In this tutorial, I'll introduce you to using Yii2's simple access controls for our sample application. Then we'll extend simple access with additional roles such as moderator and administrator.

Implementing Simple Access Controls

Currently, our application allows access to the StatusController even without signing in. Let's fix that.

Status Controller Open access to anything regardless of login state

The framework makes it quite simple to implement these controls. We just add behaviors to StatusController.php which define the access rules for each action, e.g. index, create, view, etc. 

Here we'll review the access behavior but if you're interested, Yii's verb filters allow you to restrict http request operations based on your controller action.

Once added, if you click the Status menu, you'll be redirected to the login page:

StatusController Redirect to Login Page with Access Control

Yii also handles the redirect back to the Status index page once login is complete.

Adding Model Ownership

Now, when users access the Status pages, we can find the current user with this code:

Yii::$app->user->getId();

And we can associate Status posts with their creator in the model.

In order to do this, we have to extend the Status table with a new table migration:

Here's the migration code which adds a column for created_by. We also add a foreign key to create a relation between the Status->created_by field and the User->id table.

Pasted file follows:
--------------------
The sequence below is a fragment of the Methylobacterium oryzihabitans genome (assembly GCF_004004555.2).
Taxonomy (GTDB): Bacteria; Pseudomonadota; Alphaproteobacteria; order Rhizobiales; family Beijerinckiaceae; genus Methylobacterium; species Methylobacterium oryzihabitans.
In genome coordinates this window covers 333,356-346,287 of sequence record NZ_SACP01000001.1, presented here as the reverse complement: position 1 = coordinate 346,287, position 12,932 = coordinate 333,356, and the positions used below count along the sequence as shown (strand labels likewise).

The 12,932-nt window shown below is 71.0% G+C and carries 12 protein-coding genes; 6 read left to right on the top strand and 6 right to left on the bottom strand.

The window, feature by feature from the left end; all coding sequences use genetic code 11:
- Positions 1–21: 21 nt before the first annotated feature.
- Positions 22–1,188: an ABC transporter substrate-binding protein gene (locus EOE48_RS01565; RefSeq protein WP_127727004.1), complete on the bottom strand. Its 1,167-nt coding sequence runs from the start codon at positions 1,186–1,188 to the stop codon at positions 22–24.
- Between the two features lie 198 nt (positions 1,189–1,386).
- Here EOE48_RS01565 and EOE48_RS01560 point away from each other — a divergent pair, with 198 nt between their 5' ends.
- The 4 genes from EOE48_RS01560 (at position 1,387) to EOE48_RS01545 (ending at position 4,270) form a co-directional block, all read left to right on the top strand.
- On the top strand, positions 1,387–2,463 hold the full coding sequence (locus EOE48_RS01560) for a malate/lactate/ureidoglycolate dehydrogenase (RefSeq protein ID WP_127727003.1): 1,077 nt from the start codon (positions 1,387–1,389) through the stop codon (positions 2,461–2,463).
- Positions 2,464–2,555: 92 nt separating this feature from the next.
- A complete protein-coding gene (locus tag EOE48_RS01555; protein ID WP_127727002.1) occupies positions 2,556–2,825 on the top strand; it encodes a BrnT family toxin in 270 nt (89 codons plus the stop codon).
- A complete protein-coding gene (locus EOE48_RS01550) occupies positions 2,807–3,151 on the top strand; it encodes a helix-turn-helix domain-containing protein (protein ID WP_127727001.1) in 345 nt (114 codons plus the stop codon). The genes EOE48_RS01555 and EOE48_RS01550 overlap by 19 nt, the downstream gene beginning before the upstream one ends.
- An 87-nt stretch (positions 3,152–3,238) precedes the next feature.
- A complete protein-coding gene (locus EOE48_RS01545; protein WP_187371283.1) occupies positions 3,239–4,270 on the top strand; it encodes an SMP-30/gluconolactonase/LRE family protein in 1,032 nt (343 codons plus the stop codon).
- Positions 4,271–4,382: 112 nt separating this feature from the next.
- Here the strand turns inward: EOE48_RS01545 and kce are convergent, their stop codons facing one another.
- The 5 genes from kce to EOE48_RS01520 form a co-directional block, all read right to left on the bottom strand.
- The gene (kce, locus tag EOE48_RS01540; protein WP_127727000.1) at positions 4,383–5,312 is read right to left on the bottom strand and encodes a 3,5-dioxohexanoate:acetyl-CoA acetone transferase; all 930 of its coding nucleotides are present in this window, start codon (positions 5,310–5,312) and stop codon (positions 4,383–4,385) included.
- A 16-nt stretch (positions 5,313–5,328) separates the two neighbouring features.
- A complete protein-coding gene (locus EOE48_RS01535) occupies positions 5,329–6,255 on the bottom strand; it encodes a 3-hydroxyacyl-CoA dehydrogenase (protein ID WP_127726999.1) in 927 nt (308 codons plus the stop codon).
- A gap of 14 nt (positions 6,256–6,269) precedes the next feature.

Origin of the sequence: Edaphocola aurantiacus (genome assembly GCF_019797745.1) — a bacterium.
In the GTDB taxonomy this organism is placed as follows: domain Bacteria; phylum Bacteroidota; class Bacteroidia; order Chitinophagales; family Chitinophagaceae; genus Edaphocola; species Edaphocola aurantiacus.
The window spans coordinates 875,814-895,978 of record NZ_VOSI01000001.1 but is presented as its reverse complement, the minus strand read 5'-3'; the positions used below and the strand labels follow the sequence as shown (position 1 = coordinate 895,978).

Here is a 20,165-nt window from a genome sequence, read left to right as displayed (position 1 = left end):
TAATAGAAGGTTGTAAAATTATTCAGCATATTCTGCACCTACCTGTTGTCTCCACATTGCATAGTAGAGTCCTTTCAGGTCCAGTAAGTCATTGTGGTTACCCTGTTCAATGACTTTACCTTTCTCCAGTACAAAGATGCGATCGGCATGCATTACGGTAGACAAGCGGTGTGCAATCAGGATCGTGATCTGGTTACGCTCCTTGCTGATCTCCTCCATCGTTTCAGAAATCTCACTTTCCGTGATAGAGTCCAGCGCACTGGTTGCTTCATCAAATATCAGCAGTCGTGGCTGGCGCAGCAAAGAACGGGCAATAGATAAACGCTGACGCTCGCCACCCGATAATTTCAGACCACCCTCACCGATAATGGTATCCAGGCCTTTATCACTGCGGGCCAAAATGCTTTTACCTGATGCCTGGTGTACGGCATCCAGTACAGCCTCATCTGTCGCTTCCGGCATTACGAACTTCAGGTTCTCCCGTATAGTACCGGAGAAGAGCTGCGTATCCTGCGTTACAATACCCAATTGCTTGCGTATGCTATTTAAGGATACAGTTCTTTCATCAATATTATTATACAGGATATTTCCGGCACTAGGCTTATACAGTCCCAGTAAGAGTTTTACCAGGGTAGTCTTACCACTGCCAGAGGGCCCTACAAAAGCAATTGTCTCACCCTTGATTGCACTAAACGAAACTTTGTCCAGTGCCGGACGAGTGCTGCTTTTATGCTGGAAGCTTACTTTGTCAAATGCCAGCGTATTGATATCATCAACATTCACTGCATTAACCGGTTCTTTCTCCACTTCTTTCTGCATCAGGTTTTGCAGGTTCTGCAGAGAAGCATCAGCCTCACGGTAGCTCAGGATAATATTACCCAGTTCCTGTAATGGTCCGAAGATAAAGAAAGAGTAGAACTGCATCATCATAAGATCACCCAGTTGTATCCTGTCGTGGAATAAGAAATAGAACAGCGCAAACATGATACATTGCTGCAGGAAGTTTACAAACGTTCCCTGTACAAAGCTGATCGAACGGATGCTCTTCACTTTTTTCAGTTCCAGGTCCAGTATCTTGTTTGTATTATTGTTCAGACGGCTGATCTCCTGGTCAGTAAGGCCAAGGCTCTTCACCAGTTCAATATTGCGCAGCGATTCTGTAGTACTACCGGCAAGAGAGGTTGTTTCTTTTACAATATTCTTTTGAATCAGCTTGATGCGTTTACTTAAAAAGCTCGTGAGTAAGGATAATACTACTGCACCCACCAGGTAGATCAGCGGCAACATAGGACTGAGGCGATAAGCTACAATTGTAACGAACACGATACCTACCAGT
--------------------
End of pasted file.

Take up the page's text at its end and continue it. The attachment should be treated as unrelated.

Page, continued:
Let's run the migration:

I re-ran the Gii code generation with the new Status table and copied and pasted the new additional elements. Most were minor but you'll notice it adds a new ActiveQuery for the relation:

So, just before new status items are saved, we can update the created_by field to the currently logged in user. And we can trust access controls to ensure the create method is accessed only by authenticated users:

We'll also extend the view widget to include the created_by field:

Status Detail View Showing Created By User Id

We can also use the created_by relation to display the email address:

The createdBy.email accesses the Status::getCreatedBy relation method. This displays the user's email address:

However, in order to support this capability with the Yii2-user extension we implemented in part four, we had to make two modifications. First, in our app\config\web.php configuration array, we added a model override to app\models\User.php:

We also created this model in app\models:

These two changes provided support for the relation.

Extending Simple Access Controls

What if we wanted to have additional capability around controller actions? For example, what if we want to restrict delete operations to moderators or administrators? Yii2's simple access control doesn't have a moderator or administrator concept unless you create one with RBAC.

Note that Yii2-user extension does have an admin identifier for specific users, but it too lacks the flexibility for additional roles.